Google will be almost unavoidable for businesses considering deploying Internet of Things technologies, according to an analysis by Gartner.
The analyst firm also makes it clear that firms will need to consider a dizzying array of technologies if they want to avoid costly, half-baked IoT deployments.
According to Gartner, the 10 key technology areas they will need to consider for IoT deployments in the next two years include security, analytics, device management, short-range networks, processors, wide-area networks, event-stream processing, platforms, and communication protocols.
But many of these technologies, at least for IoT, are still evolving and relatively immature, which makes planning difficult, Gartner notes in a new report, Top 10 IoT Technologies for 2017 and 2018.
"Architecting for this immaturity and managing the risk it creates will be a key challenge for organizations exploiting the IoT. In many technology areas, lack of skills will also pose significant challenges," Gartner vice president and distinguished analyst Nick Jones said.
But no matter the technology risk that businesses are looking to address, it's likely they will run into Google, whether it's for analytics, networks, or operating systems.
Google appears five times across the top 10 technologies in Gartner's analysis.
Anyone considering making sense of data collected by things on a huge scale will probably need the type of machine-learning tech in which, as Gartner points out, Google and IBM have been making major investments.
Although Microsoft is not mentioned in Gartner's report, the company under Satya Nadella is making the integration of machine-learning tech with its products a key priority.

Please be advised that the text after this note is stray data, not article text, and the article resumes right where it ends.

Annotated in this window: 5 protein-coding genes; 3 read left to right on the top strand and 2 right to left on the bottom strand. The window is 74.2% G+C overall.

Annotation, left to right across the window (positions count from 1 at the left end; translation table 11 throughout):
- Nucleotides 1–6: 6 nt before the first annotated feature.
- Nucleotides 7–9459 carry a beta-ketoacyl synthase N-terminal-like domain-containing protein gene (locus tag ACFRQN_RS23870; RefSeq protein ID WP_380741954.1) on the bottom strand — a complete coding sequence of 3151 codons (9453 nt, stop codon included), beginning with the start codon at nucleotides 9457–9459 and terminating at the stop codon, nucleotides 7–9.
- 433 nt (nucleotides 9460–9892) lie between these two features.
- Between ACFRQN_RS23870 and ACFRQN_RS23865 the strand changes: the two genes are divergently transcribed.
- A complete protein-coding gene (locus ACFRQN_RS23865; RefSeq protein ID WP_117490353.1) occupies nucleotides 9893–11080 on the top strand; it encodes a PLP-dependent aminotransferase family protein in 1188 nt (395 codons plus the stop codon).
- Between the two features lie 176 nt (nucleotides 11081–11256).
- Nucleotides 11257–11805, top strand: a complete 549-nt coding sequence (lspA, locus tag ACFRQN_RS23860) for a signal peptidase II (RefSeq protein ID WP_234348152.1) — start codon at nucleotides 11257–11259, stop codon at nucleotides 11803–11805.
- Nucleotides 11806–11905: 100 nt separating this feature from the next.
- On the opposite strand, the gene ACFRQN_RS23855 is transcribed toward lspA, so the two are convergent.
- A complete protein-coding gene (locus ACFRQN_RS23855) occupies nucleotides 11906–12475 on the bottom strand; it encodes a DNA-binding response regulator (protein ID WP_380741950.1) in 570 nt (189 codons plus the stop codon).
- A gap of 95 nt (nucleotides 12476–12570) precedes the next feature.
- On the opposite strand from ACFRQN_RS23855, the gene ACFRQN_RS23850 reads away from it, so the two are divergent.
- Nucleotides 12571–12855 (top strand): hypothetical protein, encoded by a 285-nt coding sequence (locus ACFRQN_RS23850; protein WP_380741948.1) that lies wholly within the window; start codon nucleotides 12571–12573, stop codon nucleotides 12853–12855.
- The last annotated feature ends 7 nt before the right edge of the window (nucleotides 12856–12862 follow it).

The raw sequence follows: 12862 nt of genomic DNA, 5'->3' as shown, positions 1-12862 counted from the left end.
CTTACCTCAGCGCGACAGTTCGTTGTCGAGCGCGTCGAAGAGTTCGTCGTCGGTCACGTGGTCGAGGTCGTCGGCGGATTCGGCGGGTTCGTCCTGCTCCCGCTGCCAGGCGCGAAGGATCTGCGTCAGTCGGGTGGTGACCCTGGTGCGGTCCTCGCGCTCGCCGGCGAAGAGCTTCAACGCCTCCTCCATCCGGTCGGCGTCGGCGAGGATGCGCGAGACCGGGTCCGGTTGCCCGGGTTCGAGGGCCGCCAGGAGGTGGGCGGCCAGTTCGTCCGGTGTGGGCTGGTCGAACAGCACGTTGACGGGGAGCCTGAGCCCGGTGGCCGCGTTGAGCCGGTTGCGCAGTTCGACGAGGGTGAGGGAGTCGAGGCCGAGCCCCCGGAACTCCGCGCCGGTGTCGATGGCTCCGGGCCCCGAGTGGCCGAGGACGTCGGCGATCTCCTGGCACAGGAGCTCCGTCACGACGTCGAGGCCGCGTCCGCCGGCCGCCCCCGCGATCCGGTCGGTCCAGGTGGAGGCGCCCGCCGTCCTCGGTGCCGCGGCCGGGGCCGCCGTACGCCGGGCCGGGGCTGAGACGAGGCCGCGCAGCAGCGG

Another area where companies are likely to run into Google's technology is when assessing low-power, short-range networks to support IoT devices deployed for the smart home and smart office.
Gartner sees these types of networks dominating IoT wireless connectivity by 2025, and among protocols that support this, such as mesh Bluetooth and ZigBee, will be the Thread, which is backed by Google's Nest, ARM, Samsung, and Qualcomm.
Google's lightweight OS Brillo offers it another route into IoT for devices that don't have the memory to run Windows, iOS or Android. For less memory-constrained devices that have around 1GB RAM, Linux and Android might serve as the OS.
A step below that, Gartner points to Brillo, whose 16MB memory footprint could serve as the OS for devices that don't require smaller footprint OSes, such as Intel's VxWorks, stripped back Linux, or embedded OSes, such as TinyOS.
Companies exploring event-stream processing options for applications that require real-time and high-rate data streams have a number of choices, including Apache Storm, Apache Spark, Google Cloud Dataflow, and IBM InfoSphere Streams. However, Gartner points out all these options are currently immature.
A Gartner spokesperson told ZDNet that not too much should be read into the report's omission of any specific vendor and that the report was not intended to rank how critical vendors are to IoT.
However, the report makes it clear that there's a good chance that Google will be somewhere in the mix of technologies used in an IoT deployment in homes, industry, and the enterprise.